Tuesday, June 9, 2015


Photo by Jacquelin LaVonne

Imagination is more important than knowledge. For knowledge is limited to all we know and understand, while imagination embraces the entire world and all there ever will be to know and understand.
Albert Einstein

Have you ever spent a leisurely afternoon gazing up at fluffy clouds drifting through a sunny sky, changing into various shapes, sometimes into eerie dark formations? What did you see? Perhaps we each see something a little different as our imaginations soar - images based upon who we are, what we believe, and our experiences in life.

I personally love the image above of "angel clouds" captured by my dear friend, Jacquelin LaVonne, over Lake Kakagi in Ontario on a fishing trip with her late husband shortly before he died. The other image, of vivid clouds floating over an old barn, evokes a sense of nostalgia for days gone by. Imagine what life was like in those days...

Children frequently have the gift of imagination, something that we, as adults, tend to forget about as we grow older and busier with the demands of life. Children engage in pretend play, fantasy games, and some even have imaginary friends. It saddens me to think that many of us tend to outgrow imagination - one of life's greatest treasures, I think.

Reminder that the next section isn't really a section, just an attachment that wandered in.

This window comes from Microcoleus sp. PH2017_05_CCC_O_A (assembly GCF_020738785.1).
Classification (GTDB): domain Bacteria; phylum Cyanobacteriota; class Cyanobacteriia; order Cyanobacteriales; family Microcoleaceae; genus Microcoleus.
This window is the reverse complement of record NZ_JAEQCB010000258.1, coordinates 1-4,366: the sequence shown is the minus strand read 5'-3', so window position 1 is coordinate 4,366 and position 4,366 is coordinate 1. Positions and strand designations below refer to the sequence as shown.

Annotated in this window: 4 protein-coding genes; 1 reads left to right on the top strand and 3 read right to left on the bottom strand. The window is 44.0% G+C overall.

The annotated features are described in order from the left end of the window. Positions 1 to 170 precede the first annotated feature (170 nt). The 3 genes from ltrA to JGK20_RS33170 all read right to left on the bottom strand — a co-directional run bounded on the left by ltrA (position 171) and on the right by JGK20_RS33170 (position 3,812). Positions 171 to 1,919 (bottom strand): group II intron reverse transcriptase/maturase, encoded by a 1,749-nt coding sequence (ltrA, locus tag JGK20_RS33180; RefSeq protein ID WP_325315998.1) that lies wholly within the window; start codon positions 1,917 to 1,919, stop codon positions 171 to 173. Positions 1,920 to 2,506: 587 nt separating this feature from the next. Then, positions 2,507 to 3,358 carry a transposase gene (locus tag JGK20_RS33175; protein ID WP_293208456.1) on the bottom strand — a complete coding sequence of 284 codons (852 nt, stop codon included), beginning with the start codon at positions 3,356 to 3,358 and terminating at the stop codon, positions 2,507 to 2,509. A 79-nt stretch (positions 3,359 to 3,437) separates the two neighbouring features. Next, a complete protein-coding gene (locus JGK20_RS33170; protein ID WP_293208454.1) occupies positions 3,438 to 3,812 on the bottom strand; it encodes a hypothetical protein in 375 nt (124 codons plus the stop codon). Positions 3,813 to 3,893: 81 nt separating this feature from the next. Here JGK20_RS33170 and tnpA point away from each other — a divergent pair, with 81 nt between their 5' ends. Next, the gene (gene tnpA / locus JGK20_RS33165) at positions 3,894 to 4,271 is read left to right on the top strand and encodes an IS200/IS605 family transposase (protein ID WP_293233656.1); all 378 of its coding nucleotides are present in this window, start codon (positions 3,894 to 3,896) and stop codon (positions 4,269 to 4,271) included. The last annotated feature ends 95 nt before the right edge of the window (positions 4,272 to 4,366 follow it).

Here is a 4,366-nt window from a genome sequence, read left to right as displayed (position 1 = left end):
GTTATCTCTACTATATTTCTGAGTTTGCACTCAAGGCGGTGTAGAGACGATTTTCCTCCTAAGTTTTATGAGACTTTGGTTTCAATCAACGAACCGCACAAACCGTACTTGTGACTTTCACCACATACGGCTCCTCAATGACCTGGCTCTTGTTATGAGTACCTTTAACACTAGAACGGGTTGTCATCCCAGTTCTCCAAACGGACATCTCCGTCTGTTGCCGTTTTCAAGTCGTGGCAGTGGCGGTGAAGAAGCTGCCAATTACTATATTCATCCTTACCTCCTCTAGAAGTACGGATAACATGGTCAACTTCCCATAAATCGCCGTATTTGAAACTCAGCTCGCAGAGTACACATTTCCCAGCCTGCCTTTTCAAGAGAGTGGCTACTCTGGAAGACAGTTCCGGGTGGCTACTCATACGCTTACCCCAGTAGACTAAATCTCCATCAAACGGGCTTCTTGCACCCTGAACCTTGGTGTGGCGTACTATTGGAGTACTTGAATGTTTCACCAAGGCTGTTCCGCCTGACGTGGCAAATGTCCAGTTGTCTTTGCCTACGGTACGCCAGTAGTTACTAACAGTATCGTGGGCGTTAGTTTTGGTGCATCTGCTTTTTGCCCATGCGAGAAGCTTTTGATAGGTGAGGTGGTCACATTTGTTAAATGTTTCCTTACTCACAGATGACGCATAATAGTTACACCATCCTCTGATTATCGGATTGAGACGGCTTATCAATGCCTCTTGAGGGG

What is imagination exactly? Wikipedia defines it as "the ability to form new images and sensations in the mind that are not perceived through senses such as sight or hearing." I believe that it frequently involves superimposing the spiritual/intuitive realm upon the "real" world as we know it. But...what is real and what is not??

Why is imagination important? Because it opens up endless possibilities for the future. Because it allows us to go above and beyond the physical world as we know it. To learn. To explore. To create. Sometimes to escape from the problems in our lives as we imagine a brighter future - the first step to creating that future.

As a writer - and a reader - imagination is one of the things that I value most. I love authors like William Kent Krueger who have the ability to blend fact and fantasy into amazing stories that draw the reader into imaginary worlds. His recent release, Windigo Island, revolves around the theme "In every human being, there are two wolves constantly fighting. One is fear and the other is love." These words of wisdom come from Henry Meloux, the ancient Ojibwe Mide in this novel. Imagination at its' best!

As for me, I continually strive to develop my imagination, to get out of the way of my rational mind and let it flow. One of the greatest compliments I've received was in a book review by Stacie Theis of Beachbound Books. She wrote, "Janet Kay is a gifted storyteller who enthralls her readers with her brilliant imagination and alluring plot. Amelia 1868 is a story you won't be able to put down!" Thank you, Stacie!

Let's all step back to the days of our childhood and let our imaginations soar once more!

Please stay tuned and stay in touch.

Janet Kay

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